Woke up early this morning to drive to the unemployment office to verify my identity. Going to the branch 30 miles away to avoid the hectic nature of government offices in my area was totally worth it. Then went to Staples to take advantage of their sale on plastic bins. Came home and cleaned and organized my room for six hours while watching the second half of season one of Battlestar Galactica. Ron Moore, thank you for creating such a wonderful show that gets better every time I watch it.
Two things I’m waiting for: to hear back from the tutoring center I want to work for and the midnight launch of Destiny tonight.
I’m also enjoying the fact that I get to spend more time with my brother and his family due to the extra free time I have right now. I do hope that I find a new place to work for soon. But I’m going to appreciate the season I’m in as much as possible.
I am thankful for social safety nets and for friends and family that I can lean on. I will not take what I have for granted.
A senior at the school I used to work for is still on Battle.net playing Hearthstone. It’s almost 1 AM. For the record, I am unemployed so playing Diablo 3 at this hour is something I’m allowed to do. Who am I kidding? I did that even when I was a teacher. Anyway, before logging off, I was really tempted to lovingly give him a hard time about it, but I decided not to.
Because that, more than anything else, would have made the reality of my status as a former teacher all too real.
Book meme rules:
“10+ books that have stayed with you in some way. Don’t take but a few minutes, and don’t think too hard—they don’t have to be the “right” or “great” works, just the ones that have touched you”
Tagged by accosteddarling
(The person who tagged me said I could do this for movies but I will try to stick to books, even though I honestly can’t think of a book I read cover to cover during the past decade. It’s terrible, I know. Most of my choices will seem fairly typical if you grew up going to public school in the US. But I’ll try to share my personal experiences as much as possible. And maybe I’ll do a movie one too later on. Also, this list is chronological for me.)
- All Quiet on the Western Front - Erich Maria Remarque. I was just so captivated by this story of German soldiers during World War I. Two scenes that really stand out: the catching and cooking of the goose, and the horses. Oh man, the horses. The movie is great too.
- Of Mice and Men - John Steinbeck. Made me fall in love with his writing and the era of American history that he mostly writes about. One of two first edition hardcovers I own. It was first owned by a woman named Betty Dorman in 1937. I wonder if she’s still with us and, if so, what she’s up to. I actually just checked and these things sell for a lot of money. Mine has a slightly bent binding and a few stains on the cover, but the pages are in great shape. But I’d never sell it.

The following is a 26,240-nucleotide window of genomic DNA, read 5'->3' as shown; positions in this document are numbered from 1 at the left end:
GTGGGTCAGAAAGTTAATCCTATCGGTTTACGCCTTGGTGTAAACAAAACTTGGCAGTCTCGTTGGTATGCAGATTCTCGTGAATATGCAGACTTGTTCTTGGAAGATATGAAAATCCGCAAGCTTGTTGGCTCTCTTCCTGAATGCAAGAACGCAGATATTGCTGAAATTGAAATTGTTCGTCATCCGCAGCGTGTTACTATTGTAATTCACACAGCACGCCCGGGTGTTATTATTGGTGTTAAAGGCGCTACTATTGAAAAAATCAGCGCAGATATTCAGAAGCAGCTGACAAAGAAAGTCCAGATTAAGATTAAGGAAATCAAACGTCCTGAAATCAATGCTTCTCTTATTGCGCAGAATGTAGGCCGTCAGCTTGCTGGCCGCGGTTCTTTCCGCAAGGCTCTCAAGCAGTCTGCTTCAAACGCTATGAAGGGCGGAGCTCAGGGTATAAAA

- A Separate Peace - John Knowles. I identified so much with the protagonist, a quiet, academic introvert whose best friend was an athletic extrovert. It mirrored the relationship between my best friend and myself at the time.
- The Catcher in the Rye - J. D. Salinger. I guess it’s cliché but this book really opened my eyes to some of the darkness and angst I felt inside of myself as a teenager.
- The Learning Tree - Gordon Parks. I chose to read this book over I Know Why the Caged Bird Sings and To Kill a Mockingbird. Though I regret not having experienced these other choices at that age, I was moved by Parks’ semi-autobiographical story of growing up in the South during the early 20th century.
- Les Misérables - Victor Hugo. History, social unrest, geography lessons, religion, politics, love, sacrifice, oppression, redemption. I think it also helped that I had seen the musical in middle school and had been listening to the songs for years before I read the book.
- Mere Christianity - C. S. Lewis. It’s strange that this is the only overtly religious book on this list for me. I enjoyed this one so much because I grew up in a very narrow-minded and socially oppressive church and Lewis’ writing was the first to show me that I could find intelligence, humor, practicality, and philosophical musings in the thoughts of someone who shared my faith.